Rail chief claims Transport for London could have pumped more cash into new trains if it won franchise
PUBLISHED: 12:44 16 May 2017 | UPDATED: 12:44 16 May 2017
However, Stephen Gasche also suggested the service level would have been the same
Passengers in Bromley and Bexley may have benefitted from new trains if Transport for London took over the south eastern rail franchise, a council chief has claimed.
Transport secretary Chris Grayling came under fire last year for rejecting mayor of London Sadiq Khan’s proposals for TfL to take control of metro services currently operated by Southeastern.
Conservative Mr Grayling was accused of putting politics ahead of passengers after a leaked letter showed he opposed the devolution of suburban rail services in the London area to keep the network “out of the clutches” of a Labour mayor.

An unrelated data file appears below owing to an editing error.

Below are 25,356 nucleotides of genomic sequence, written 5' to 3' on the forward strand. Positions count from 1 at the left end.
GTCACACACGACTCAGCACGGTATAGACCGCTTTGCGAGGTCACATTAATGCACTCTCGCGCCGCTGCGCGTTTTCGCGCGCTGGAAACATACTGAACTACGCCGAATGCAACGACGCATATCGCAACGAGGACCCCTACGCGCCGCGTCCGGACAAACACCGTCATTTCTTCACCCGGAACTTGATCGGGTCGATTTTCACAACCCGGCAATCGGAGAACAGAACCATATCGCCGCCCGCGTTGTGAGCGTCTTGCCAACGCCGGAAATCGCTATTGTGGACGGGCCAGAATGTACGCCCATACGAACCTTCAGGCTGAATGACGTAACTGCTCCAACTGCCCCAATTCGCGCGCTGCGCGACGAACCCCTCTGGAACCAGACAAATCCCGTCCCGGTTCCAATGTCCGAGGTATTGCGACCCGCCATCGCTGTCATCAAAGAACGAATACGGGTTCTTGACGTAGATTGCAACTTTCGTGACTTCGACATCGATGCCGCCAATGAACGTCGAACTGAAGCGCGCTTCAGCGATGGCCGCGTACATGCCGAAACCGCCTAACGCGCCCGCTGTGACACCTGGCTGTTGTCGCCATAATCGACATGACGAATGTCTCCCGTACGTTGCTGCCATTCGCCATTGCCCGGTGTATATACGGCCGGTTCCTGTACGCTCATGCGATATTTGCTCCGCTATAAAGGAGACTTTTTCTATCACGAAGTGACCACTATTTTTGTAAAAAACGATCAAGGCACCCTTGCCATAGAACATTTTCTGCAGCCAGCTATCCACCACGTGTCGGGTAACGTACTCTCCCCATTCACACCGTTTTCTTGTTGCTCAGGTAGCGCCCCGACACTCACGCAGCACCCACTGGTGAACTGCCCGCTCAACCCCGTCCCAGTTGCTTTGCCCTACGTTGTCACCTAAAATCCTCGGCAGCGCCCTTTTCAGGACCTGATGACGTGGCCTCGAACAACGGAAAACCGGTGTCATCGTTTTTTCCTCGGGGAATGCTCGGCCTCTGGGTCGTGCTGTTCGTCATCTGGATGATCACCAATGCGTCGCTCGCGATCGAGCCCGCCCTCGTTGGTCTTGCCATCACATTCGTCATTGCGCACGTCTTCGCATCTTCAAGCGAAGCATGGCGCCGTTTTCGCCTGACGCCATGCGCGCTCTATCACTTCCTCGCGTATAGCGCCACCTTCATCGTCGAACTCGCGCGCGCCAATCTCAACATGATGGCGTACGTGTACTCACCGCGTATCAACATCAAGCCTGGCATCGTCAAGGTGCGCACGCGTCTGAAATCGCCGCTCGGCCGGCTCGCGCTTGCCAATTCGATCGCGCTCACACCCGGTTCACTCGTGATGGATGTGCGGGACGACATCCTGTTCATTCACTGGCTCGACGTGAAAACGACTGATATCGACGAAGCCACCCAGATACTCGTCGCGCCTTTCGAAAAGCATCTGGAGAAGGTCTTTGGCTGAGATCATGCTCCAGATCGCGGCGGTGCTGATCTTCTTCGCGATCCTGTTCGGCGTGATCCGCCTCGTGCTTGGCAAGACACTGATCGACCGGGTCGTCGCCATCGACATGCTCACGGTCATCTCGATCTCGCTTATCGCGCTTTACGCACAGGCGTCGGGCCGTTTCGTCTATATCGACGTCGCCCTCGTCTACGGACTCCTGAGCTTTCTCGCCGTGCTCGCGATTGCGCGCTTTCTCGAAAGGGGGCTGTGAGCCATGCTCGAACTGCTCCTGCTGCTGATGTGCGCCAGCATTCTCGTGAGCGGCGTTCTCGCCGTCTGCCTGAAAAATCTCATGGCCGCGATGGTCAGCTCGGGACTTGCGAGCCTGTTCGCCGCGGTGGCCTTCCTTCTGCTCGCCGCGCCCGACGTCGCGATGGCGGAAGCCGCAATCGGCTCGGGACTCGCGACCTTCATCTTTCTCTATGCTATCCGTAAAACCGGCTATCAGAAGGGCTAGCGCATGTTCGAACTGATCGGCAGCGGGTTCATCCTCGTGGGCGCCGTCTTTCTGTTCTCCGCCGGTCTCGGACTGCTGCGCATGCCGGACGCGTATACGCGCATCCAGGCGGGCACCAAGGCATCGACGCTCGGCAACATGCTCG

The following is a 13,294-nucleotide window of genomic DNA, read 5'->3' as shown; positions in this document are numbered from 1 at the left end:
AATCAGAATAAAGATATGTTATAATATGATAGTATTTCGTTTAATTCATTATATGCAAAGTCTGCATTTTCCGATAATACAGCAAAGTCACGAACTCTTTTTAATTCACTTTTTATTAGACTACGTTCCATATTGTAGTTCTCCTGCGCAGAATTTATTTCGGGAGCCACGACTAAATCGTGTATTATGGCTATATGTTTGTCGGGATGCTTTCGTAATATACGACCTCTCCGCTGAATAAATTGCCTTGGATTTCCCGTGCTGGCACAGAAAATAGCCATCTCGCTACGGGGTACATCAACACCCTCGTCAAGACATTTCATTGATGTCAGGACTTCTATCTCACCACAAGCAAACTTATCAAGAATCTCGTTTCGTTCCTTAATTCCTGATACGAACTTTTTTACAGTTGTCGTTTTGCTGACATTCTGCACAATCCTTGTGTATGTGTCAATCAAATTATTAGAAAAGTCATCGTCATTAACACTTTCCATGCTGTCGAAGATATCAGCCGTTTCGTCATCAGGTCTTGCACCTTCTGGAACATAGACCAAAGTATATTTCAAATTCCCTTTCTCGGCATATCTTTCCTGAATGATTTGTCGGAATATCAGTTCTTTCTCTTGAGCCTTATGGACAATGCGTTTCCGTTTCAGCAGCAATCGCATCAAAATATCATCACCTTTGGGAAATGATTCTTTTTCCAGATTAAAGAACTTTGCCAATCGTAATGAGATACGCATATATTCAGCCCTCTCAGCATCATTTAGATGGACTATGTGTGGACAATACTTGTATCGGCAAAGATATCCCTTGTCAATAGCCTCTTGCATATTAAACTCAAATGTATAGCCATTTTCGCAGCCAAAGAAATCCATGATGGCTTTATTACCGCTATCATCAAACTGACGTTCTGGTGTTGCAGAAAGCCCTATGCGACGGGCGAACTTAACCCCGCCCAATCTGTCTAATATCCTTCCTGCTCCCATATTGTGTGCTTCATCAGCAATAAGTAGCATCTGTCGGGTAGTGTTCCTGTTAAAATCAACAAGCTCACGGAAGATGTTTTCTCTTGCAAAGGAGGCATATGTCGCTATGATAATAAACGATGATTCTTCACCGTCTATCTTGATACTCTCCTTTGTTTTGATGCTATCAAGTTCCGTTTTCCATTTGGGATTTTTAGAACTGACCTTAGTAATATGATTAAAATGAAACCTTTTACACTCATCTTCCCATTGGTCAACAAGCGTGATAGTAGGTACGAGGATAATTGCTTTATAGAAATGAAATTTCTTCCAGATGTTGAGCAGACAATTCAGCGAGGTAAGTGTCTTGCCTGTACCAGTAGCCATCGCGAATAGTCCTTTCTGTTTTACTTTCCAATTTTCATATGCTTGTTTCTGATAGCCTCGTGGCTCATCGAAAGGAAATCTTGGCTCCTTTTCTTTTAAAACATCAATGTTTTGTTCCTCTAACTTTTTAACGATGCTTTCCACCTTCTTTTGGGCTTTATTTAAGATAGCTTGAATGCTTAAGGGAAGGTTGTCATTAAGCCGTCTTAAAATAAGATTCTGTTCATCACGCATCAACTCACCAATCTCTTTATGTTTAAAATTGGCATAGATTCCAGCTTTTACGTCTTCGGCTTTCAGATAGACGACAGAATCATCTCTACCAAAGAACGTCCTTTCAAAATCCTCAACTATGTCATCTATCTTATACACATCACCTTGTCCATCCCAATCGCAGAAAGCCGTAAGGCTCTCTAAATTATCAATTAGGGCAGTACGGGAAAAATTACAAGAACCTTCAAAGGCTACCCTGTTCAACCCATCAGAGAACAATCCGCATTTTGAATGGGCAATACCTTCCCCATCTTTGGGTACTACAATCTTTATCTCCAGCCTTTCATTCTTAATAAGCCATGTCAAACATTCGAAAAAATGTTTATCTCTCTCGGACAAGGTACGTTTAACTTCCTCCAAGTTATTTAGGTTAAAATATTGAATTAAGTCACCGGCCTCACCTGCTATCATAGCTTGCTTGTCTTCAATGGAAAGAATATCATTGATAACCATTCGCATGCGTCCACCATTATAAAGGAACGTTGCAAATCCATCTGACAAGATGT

As Kent County Council this week outlined its response to the government’s consultation on the new franchise, set to commence in 2018, the authority’s principal transport planner for rail, Stephen Gasche, suggested TfL could have pumped more cash into rolling stock, but would not necessarily have improved services.
His comments back up those of Mr Grayling, who has denied any politicisation, insisting Mr Khan’s business plan fell short, a claim the mayor denies, saying his case sets out “substantial benefits” for passengers in the region.
Quizzed on whther reliability of metro services in Bromley and Bexley would have improved with TfL in control, Mr Gasche told us: “It’s difficult to say, that all depends on the relationship between Transport for London and Network Rail.
“If TfL had been offered the franchise they would have been able to access a lot more capital investment for new trains, for example, but the service level, at least for the initial years, would have been the same.
“But we are where we are, and we’re operating with a network that gives us high speed, mainline and metro services, and we need to make sure it’s right in all those parts.”
Managing director of Southeastern, David Statham, said the firm had made significant improvements to its services in recent months, with 94 per cent of trains arriving within five minutes, and 72 per cent arriving on time.
The consultation on the future of the rail franchise closes next Tuesday (May 23) and is available to view at http://bit.ly/2p0R6Gf